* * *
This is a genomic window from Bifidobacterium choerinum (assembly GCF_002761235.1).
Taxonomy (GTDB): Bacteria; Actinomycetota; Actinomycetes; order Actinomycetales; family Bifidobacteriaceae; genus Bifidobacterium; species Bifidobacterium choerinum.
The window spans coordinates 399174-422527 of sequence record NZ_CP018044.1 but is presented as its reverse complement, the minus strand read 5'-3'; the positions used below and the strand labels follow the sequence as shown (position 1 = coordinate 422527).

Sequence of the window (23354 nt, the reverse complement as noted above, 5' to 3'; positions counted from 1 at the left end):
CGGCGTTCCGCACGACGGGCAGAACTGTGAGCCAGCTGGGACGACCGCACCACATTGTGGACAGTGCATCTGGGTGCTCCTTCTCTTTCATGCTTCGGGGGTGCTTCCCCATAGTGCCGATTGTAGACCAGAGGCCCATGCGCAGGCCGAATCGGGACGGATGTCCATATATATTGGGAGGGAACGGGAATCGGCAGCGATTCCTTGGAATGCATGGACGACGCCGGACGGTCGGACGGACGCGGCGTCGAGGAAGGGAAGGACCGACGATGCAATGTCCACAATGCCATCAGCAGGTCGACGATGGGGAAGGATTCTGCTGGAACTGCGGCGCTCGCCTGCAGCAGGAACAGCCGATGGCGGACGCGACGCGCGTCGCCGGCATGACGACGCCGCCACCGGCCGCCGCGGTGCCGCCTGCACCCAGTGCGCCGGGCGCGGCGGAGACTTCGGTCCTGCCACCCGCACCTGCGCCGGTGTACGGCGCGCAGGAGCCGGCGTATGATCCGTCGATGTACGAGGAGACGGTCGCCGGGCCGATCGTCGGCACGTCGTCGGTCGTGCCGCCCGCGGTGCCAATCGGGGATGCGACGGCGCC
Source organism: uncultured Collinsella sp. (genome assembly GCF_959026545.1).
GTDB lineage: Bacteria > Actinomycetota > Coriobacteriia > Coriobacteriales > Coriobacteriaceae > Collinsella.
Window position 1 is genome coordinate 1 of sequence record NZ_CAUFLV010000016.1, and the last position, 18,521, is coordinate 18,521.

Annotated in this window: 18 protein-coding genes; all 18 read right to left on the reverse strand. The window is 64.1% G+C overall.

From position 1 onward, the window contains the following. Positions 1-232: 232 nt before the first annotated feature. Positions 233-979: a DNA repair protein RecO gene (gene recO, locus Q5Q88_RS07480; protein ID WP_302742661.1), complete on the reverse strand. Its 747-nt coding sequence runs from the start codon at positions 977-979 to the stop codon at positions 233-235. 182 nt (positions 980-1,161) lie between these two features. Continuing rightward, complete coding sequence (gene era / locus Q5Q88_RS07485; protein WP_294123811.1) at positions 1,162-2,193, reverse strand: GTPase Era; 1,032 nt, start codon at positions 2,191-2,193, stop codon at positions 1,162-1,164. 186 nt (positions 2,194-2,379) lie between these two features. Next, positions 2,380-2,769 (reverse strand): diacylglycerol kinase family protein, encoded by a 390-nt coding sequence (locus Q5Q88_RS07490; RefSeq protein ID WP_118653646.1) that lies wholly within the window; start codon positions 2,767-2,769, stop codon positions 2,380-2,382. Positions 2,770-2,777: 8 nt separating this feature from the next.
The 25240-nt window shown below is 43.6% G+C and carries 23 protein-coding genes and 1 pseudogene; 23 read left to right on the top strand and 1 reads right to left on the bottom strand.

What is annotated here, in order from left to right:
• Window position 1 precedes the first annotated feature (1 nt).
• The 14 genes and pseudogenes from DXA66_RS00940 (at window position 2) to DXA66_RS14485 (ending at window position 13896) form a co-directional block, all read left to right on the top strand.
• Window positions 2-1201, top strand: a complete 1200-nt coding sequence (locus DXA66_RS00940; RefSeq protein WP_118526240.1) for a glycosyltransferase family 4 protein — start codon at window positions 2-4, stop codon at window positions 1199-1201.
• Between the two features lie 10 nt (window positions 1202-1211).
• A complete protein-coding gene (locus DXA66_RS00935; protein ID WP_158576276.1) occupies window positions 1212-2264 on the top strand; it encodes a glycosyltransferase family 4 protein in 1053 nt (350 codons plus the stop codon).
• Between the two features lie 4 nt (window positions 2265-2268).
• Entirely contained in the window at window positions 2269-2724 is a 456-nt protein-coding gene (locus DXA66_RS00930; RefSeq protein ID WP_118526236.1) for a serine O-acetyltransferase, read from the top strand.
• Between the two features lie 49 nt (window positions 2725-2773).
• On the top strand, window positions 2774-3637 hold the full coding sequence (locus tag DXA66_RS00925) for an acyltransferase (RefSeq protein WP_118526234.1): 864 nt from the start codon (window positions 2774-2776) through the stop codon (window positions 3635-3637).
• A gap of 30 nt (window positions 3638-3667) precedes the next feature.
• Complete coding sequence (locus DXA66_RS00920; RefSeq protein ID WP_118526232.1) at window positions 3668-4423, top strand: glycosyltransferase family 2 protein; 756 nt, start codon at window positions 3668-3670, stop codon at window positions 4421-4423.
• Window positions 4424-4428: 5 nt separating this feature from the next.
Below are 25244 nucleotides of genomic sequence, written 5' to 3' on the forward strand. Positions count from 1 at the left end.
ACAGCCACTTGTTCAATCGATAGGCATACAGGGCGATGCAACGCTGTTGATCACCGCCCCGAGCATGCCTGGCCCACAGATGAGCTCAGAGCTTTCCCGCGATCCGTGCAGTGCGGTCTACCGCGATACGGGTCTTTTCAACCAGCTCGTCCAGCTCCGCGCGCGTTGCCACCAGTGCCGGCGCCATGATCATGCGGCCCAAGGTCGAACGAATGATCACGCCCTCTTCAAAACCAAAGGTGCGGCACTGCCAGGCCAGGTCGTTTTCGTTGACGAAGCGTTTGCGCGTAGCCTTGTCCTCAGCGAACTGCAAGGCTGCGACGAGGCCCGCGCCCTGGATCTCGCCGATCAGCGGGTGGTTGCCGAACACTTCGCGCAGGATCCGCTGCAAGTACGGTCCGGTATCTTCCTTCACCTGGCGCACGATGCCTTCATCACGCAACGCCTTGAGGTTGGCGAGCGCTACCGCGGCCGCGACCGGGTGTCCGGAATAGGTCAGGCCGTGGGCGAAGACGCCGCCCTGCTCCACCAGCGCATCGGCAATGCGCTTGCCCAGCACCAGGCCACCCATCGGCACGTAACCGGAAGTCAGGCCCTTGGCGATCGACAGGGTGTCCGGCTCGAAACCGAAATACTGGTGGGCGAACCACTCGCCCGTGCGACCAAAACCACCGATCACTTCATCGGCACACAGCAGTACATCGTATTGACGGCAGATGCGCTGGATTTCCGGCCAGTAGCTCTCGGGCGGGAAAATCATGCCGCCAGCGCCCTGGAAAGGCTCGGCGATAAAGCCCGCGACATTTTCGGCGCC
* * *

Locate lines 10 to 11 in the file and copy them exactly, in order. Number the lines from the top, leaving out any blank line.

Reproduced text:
From position 1 onward, the window contains the following. Positions 1-232: 232 nt before the first annotated feature. Positions 233-979: a DNA repair protein RecO gene (gene recO, locus Q5Q88_RS07480; protein ID WP_302742661.1), complete on the reverse strand. Its 747-nt coding sequence runs from the start codon at positions 977-979 to the stop codon at positions 233-235. 182 nt (positions 980-1,161) lie between these two features. Continuing rightward, complete coding sequence (gene era / locus Q5Q88_RS07485; protein WP_294123811.1) at positions 1,162-2,193, reverse strand: GTPase Era; 1,032 nt, start codon at positions 2,191-2,193, stop codon at positions 1,162-1,164. 186 nt (positions 2,194-2,379) lie between these two features. Next, positions 2,380-2,769 (reverse strand): diacylglycerol kinase family protein, encoded by a 390-nt coding sequence (locus Q5Q88_RS07490; RefSeq protein ID WP_118653646.1) that lies wholly within the window; start codon positions 2,767-2,769, stop codon positions 2,380-2,382. Positions 2,770-2,777: 8 nt separating this feature from the next.
The 25240-nt window shown below is 43.6% G+C and carries 23 protein-coding genes and 1 pseudogene; 23 read left to right on the top strand and 1 reads right to left on the bottom strand.